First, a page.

I've created a new tab in the BHD procurement spreadsheet ("Stock MM Optics Option") listing the part numbers for the above telescope designs, as well as their fabrication tolerances. The total cost is $2.8k + the cost of the coatings (I'm awaiting a quote from Lambda for the coatings). The good news is that all the curved substrates will receive the same HR/AR coatings, so I believe they can all be done in a single coating run.

Attachment 1: ASpathStock.pdf
ASpathStock.pdf
Attachment 2: LOpathStock.pdf
LOpathStock.pdf
  15380   Mon Jun 8 11:50:02 2020 HangUpdateBHDAstigmatism and scattering plots

We consider the astigmatism effects of the stock options. The conclusions are:

1. For the AS path, the stock should work fine for the phase-one of BHD, if we could tolerate a few percent MM loss. The window for length adjustment to achieve >99% MM for both s and t is only 1 mm for 1% RoC error (compared to ~ 1 cm in the customized case). 

2. The LO path seemed tricky. As LO3 & LO4 are both significantly curved (RoC<=0.5 m), the non-zero angle of incidence makes the astigmatism quite sever. For the t-plane the nominal MM can be 0.98, yet for the s-plane, the nominal MM is only 0.72. We could move things around to achieve a MM ~ 0.85, which is probably fine for the phase-one implementation but not long term. 

Details:

Attachments 1-3 are for the AS path; 4-6 are for the LO path. 

1 & 4. Marginalized MM distribution for the AS/LO paths. Here we assumed 5 mm positional error and 1% fractional RoC error. Due to the astigmatism, the nominal s-plane MM is only 0.72 for the LO path.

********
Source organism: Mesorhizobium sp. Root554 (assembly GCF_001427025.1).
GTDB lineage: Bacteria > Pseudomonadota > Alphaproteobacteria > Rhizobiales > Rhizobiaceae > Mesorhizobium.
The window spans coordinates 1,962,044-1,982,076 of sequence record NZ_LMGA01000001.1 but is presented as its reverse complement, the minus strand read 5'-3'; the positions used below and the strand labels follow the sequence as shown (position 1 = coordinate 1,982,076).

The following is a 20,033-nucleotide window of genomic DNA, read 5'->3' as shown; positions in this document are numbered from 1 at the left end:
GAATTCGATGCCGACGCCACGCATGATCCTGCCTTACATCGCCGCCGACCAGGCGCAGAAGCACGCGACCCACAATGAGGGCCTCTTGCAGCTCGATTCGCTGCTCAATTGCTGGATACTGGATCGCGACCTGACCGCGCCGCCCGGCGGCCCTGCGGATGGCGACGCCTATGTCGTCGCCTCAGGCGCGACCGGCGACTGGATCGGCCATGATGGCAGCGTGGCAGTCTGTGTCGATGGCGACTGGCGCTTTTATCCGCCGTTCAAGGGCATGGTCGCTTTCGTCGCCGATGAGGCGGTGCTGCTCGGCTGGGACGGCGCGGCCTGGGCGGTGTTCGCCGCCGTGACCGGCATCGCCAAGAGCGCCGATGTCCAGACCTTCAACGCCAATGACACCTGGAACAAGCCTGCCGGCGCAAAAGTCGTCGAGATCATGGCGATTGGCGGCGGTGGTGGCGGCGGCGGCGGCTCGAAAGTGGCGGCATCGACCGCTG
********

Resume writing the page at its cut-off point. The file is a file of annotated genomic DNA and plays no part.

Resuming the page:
2 & 5. Scattering plots for the AS/LO paths. We color coded the points as the following: pink: MM>0.99; olive: 0.98<MM<=0.99; grey: MM<=0.98. For the AS path, MM is mostly sensitive to the AS1 RoC and can be adjusted by changing AS1-AS3 distance. For the LO path, the LO3 RoC and LO3-LO4 distance are most critical for the MM. 

3 & 6. Assuming +- 1% AS1 (LO3) fractional RoC error, how much can we compensate for it using AS1-AS3 (LO3-LO4) distance. For the AS path, there exists a ~ 1 mm window where the MM for s and t can simultaneously > 99%. For the LO path, the best we can do is to make s and t both ~ 85%. 

Quote:

Summary

For the initial phase of BHD testing, we recently discussed whether the mode-matching telescopes could be built with 100% stock optics. This would allow the optical system to be assembled more quickly and cheaply at a stage when having ultra-low loss and scattering is less important. I've looked into this possibility and conclude that, yes, we do have a good stock optics option. It in fact achieves comprable performance to our optimized custom-curvature design [ELOG 15357]. I think it is certainly sufficient for the initial phase of BHD testing.

Vendor

It turns out our usual suppliers (e.g., CVI, Edmunds) do not have enough stock options to meet our requirements. This is for two reasons:

  • For sufficient LO1-LO2 (AS1-AS4) Gouy phase separation, we require a very particular ROC range for LO1 (AS1) of 5-6 m (2-3 m).
  • We also require a 2" diameter for the suspended optics, which is a larger size than most vendors stock for curved reflectors (for example, CVI has no stock 2" options).

However I found that Lambda Research Optics carries 1" and 2" super-polished mirror blanks in an impressive variety of stock curvatures. Even more, they're polished to comprable tolerances as I had specificied for the custom low-scatter optics [DCC E2000296]: irregularity < λ/10 PV, 10-5 scratch-dig, ROC tolerance ±0.5%. They can be coated in-house for 1064 nm to our specifications.